The Daily Gamecock

Letter to the Editor: Religion creates meaning, not necessarily violence

This letter is in response to a column written by Ben Crawford and published on Jan. 21 entitled "Column: response to the letter to the editor."

Mr. Crawford,

Your current argument in the Opinion section trying to separate religion from morality is a no-win scenario. You need to be pulled from the abyss before you end up further embroiled in a conflict that neither you, nor Mr. Burgess — who, I would add, you wrote of quite demandingly — can possibly win.

First off, you are correct. He resorted to tired arguments to combat your assertion that religion is not inherent in morality. His arguments do not fully represent the issue and, moreover, resort to the same finger-pointing game in which both you and he have engaged.

You, however, have taken the game to a dark place: you have named all religions inherently evil for the fact that they convey a claim to know "ultimate truth". This assertion is false, as not all religions claim to have said truth.

In fact, most do not. Religions are tools used to give life, nature and the universe itself meaning. They are a method of reasoning the inexplicable, and appeared quite early in human development. They are not necessarily moral, or amoral as you seem to believe, but simply tools that some use to place themselves in our universe.

Religion stems from the human necessity to ask "why?" — the very consciousness and that differentiates us from most other animals. That is not evil; that is beautiful. Morality stems from the need to ask "why not?"

It is a guiding compass and can exist without a religion, but religion can be the base on which one grounds their personal morality.

This may come as a shock to you, but not all cultures have the same morality. We differ, from one culture to another, and what you think of as "right" and "wrong" may look alien to another.

Therefore, in a way, both religion and morality are a product of culture. They're siblings who generally get along well but can lead separate lives.

Regardless, however, they are in some way related, as culture begets both religion and morality, and both religion and morality shape culture and each other.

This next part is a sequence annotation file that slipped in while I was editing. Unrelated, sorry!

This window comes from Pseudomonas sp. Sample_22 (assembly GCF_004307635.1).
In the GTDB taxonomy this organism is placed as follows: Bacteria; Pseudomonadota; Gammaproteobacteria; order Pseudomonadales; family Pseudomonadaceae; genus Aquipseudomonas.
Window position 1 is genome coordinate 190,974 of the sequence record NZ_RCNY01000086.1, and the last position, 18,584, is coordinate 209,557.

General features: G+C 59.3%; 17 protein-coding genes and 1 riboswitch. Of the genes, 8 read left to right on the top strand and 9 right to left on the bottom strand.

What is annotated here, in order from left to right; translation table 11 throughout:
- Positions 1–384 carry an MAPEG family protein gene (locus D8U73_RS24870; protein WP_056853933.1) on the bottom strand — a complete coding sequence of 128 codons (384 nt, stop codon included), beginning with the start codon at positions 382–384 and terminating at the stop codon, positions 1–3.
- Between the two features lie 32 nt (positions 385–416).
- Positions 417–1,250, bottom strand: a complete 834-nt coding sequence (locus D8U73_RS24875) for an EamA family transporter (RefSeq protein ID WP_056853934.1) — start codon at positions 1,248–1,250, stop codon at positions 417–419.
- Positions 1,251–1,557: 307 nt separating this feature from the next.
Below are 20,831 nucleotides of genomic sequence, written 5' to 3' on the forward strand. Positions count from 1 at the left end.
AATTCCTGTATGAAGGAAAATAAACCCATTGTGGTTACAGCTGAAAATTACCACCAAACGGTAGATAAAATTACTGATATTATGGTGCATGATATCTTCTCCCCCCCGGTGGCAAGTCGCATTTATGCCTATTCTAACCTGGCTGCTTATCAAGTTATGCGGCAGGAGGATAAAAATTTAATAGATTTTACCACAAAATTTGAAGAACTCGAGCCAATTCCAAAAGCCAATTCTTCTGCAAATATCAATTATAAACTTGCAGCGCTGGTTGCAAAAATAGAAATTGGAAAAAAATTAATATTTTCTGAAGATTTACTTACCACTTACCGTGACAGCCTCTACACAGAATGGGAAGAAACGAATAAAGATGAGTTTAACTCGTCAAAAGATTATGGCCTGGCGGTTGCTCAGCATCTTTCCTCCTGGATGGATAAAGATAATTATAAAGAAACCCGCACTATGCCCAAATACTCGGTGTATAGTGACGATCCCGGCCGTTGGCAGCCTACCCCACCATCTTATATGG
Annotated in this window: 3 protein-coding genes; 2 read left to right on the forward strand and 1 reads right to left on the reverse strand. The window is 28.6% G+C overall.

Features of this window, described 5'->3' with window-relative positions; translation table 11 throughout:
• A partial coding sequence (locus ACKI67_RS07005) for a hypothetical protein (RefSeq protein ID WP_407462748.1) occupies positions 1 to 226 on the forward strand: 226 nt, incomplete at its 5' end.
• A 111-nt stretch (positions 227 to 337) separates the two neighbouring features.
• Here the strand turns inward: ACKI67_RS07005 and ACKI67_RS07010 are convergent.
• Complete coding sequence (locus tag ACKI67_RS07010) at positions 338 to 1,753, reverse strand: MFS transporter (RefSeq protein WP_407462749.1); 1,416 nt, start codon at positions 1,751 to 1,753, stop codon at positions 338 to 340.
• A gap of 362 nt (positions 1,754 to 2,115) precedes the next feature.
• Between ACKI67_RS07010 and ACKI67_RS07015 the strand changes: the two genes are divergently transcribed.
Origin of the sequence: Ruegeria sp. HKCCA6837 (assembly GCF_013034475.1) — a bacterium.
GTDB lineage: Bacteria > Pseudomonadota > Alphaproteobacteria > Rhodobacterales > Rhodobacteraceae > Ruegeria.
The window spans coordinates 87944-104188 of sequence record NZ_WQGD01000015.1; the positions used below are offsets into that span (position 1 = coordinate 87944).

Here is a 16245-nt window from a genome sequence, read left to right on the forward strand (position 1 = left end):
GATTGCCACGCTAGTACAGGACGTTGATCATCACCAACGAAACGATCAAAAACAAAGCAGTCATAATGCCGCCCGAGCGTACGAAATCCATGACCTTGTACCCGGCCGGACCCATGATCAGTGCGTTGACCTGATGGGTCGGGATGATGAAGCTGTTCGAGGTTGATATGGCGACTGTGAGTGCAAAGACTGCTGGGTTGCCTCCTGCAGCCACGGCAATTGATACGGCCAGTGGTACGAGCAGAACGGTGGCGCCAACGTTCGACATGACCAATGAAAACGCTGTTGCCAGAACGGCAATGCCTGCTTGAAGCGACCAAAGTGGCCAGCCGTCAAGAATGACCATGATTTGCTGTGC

Per your examples of religious crimes, you are misled. First, FGM is not a religious mandate. It is not part of Islam and has been practiced by virtually every culture in some form.

The reason many partake in such an appalling practice is the belief that it will make the child beautiful, healthier, desirable or will temper her libido.

The last is the most common, as women are unfairly seen as sexual creatures who cannot curtail passion. Regardless, it is not "for God", in many cases but more for cultural or quasi-medical reasons. It is deplorable, but until we understand the issue as more than religious fanaticism, we cannot find a way to convince people to stop crippling girls.

To "who would murder satirists", I would argue that there are many who would for nonreligious reasons. If a group feels wounded, they will retaliate. This is a fact of life. People have been murdered over sports, political satire or by simply offending a culture.

If these satirists had stripped all religion out and simply insulted the practices of an entire people, they may have garnered the same result. You are fixated on the religious aspect and therefore blinded by your, dare I say, divine fury against all that is holy and thereby cannot see that this could have occurred for a completely nonreligious reason

To finish your article, you cite certain Enlightenment philosophers, insinuating that they somehow supported atheistic views. That is simply false. Most Enlightenment philosophers, while not Christian, still held a firm belief in some supreme being.

One philosopher, Voltaire, found the very notion that a world could exist without a god absurd and reasoned personal evidence for a God.

You are correct; Stalinism is a poor example. Instead, let us examine the French Revolution, the immediate aftermath of the Enlightenment in its birthplace. In one year in Paris alone, 20,000 people were executed for counter-revolutionary thoughts, while civil wars and border conflicts also killed hundreds of thousands.

The ideals the government held were Enlightenment ideals, but they had been perverted (and had added mandatory atheism) to the point that they justified execution for using the honorific "Monsieur" instead of the enlightened "Citoyen".

Thousands of theists were bundled together in small boats and sunk, and even the calendar was changed to reflect a more 'reasoned' view, with a ten-day week, partially so that people wouldn't remember a Sabbath day.

It was absolute insanity and the worst came from the wish to purge themselves of all religion and nobility.

In the past, the Opinion section was a place where intellectual thought resided, where people could share opinions. This year, it seems more like your megaphone, used to vent and to decry things you hate to the entire student body.

The Opinion section has lost its purpose and now only exists to provide space for your personal vendettas. This year, you have offended or alienated large portions of the student body, from military and marketing students to every student who practices a religion.

You have lost the will to inspire reason that drove the Enlightenment philosophers and instead make unsubstantiated claims and mock those you offend.  


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